I've bought a few of their efforts over the years, mostly for Lorraine and Aidan to play, because I like to try and keep the missus interested in games (makes it easier for me to have gaming time), and also because, well, they're good for kids (although Aidan prefers, and is better at "grown-up" games).

Usually I end up playing them a little bit as well... yeah, I've got entries on our Bookworm high score table, and I'm not ashamed.

I bought Peggle Deluxe for the family ages ago, having downloaded the demo and watched Aidan play it. I then completely forgot about it. Then, earlier tonight whilst thinking of a quick and easy game for today's blog entry, I remembered this and thought I'd give it a go.

Big mistake.

It's ridiculous how addictive this is. If you're looking for a game with that "just one more go" factor, this is it. The game is incredible simple. You've got a screen which contains a layout of coloured pegs and bricks. Orange pegs and bricks are the ones you need to shift to finish a level, and you do this by firing a ball from the top of the screen and having it bounce around, hitting as many of the orange things as possible.

You get ten balls per level, although you can earn more. There's no batting it backwards andforwards though, like you'd do in, say, Arkanoid, which I'm sure you're thinking this sounds like the reverse of. No, once you've shot the ball, gravity will eventually win the day and the ball will fall from the screen. There is, however, a bucket which moves backwards and forwards along the bottom of the screen. If the ball falls into that, you get it back for another shot.

And that's about all there is to it. It's presented stupidly well, although the unicorns and rainbows are a bit excessive. Yes, I just said that. Peggle is, as I've said, very, very simple and stupidly addictive. It's also cheap. You probably wouldn't regret spending six or seven quid on this (that's the price on Steam), even if it's not the kind of game you'd normally play. I should be going to bed now, but I'm off for another bash. Damn you, PopCap.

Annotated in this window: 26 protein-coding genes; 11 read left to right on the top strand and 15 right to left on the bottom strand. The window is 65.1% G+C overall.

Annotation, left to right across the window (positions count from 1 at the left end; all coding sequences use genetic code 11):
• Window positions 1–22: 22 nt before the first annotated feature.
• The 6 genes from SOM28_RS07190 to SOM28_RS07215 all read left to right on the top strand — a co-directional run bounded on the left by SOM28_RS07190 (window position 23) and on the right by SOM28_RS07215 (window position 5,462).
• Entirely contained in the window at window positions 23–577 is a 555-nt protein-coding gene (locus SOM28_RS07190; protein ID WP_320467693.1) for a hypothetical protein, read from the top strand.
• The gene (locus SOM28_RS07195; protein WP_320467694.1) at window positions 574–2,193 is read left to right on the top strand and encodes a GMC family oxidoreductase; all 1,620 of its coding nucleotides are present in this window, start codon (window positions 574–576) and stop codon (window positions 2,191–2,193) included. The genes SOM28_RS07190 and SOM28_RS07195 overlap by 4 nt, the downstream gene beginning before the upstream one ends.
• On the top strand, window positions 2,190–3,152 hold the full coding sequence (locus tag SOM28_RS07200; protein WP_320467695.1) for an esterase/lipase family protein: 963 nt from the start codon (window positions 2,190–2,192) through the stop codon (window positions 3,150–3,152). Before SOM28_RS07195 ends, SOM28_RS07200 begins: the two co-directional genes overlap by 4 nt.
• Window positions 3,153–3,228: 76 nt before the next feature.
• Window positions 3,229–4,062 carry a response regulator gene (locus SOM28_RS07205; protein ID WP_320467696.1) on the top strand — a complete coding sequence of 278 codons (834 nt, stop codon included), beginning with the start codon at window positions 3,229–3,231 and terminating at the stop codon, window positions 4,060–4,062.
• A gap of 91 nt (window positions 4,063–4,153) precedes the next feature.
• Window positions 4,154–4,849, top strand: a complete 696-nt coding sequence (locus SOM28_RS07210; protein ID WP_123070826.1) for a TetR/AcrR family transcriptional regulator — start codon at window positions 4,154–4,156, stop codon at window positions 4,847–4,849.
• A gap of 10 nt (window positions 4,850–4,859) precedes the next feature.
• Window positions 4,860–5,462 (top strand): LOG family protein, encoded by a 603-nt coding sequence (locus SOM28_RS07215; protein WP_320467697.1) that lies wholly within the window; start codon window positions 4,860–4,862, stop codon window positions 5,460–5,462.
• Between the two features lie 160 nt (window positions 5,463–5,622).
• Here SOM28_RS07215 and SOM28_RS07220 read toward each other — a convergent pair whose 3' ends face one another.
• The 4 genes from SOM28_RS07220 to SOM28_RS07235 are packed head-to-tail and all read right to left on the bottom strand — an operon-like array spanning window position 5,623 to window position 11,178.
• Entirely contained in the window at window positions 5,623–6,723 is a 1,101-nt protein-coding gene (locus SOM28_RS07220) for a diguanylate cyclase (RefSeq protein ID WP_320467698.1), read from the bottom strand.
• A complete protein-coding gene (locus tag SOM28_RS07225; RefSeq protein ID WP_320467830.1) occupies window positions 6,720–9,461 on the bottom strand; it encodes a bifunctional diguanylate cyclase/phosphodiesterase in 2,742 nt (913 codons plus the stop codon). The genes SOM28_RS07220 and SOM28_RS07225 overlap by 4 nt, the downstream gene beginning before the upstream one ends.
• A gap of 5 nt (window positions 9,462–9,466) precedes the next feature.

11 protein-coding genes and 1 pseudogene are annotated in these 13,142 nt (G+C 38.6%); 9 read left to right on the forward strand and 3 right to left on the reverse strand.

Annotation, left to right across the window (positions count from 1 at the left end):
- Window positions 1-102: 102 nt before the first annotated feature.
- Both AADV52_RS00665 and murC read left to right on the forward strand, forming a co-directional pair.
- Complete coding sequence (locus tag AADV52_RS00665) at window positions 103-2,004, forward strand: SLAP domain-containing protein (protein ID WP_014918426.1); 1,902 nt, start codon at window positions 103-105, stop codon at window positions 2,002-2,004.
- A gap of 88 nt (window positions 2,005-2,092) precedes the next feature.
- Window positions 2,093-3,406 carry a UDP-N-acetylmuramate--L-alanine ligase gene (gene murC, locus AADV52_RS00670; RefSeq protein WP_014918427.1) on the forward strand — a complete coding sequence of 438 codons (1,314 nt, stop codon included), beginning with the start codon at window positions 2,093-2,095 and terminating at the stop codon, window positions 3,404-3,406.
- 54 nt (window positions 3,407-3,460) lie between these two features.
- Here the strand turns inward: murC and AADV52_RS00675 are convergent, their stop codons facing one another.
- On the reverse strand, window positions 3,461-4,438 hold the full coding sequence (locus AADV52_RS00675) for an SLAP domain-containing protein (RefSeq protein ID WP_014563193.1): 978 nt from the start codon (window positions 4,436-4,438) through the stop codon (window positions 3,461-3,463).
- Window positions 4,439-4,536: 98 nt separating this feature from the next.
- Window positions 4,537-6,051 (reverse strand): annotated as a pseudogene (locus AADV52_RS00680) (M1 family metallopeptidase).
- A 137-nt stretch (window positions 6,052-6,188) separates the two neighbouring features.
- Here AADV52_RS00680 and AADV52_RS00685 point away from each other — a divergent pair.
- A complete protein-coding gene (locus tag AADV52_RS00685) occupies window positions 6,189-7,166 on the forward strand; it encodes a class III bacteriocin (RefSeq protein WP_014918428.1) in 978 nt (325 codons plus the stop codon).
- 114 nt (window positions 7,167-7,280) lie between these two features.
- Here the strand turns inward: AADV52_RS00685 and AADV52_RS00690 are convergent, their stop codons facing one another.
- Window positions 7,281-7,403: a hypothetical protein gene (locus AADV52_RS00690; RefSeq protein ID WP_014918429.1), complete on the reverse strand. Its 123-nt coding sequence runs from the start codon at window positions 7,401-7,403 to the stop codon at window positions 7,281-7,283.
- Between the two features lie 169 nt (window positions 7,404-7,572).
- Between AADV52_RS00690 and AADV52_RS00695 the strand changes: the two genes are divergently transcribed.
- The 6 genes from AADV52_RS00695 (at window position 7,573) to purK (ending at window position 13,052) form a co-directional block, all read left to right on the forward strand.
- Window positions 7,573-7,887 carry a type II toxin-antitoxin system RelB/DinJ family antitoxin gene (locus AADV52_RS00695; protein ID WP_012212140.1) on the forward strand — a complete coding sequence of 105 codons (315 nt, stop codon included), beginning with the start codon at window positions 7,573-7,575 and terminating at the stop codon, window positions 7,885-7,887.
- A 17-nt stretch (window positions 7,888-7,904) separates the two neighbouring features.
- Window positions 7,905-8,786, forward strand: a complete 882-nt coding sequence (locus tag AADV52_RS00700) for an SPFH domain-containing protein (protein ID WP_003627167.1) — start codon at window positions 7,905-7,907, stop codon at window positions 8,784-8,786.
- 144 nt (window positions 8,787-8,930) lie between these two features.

Tuesday, 3 March 2009

Castlevania (NES)

Talk about filling in a big hole in my gaming history. I've never played any of the Castlevania games before now. Nope, not a single one. There have been enough of them as well... it's one of the most famous and long-running franchises in gaming history!

Actually, I tell a lie... I did play Curse of Darkness on the PS2, but I don't feel that's truly in the spirit of the Castlevania series, and so I thought I'd go waaaay back in time to the very first game, where it all began.

I've read over the years about the depth in Castlevania games, with a variety of weapons, armour and other items to collect and use. As it happens, the first in the series is a fair bit like Ghosts 'N' Goblins in many ways.

That's in no way a bad thing... Ghosts 'N' Goblins is great. This game is an action platformer which sees you fighting your way through a spooky castle, using your whip and other collectable weapons to defeat bats, big cats, bouncing Medusa heads, suits of armour and many more castle denizens. You've also got your fair share of jumping and ducking to do, and all within a fairly strict time limit. Add a healthy number of hidden and secret items and bonuses to find and a high score to achieve, and you've got a game that's a lot of fun to play.

I'm sorry that I didn't play a Castlevania game earlier. The series is a classic, this one is very entertaining indeed and I'm sure they get better as they go on, although the RPG elements of later games are sure to change the dynamic somewhat. I'd definitely recommend you play this if you haven't before... it's a bona fide piece of gaming history, and it still plays pretty well today.

I think I'm falling in love...

I've owned many, many computers and games consoles over the years. I've enjoyed them all, but there aren't many that I've truly loved. The Commodore 64 was the first... and it was an all-encompassing love. Self-destructive, even... for a while, everything came second to the Commodore 64, even schoolwork. Obviously that was to my detriment, but when you're young and in love, you don't care about stuff like that.

The next time I was head-over-heels with a piece of gaming tech was with the Sega Saturn. The Playstation may have won the war, but the Saturn won the eternal place in my heart, and in NiGHTS... into dreams, gave me one of my favourite games ever.

Recently, I would say I've loved my PS2 and 360, but there's a new love creeping into my life... and she's an older girl. It's the Commodore Amiga.

I mentioned this baby in my posting called 'Loot!' early on in this blog. I spent a good number of hours on it when my mate Stephen owned it, and really enjoyed it. But I never owned an Amiga until he gave me that one. I haven't even used it that much yet, but I've used it enough to develop that dangerous attachment that we all know can happen.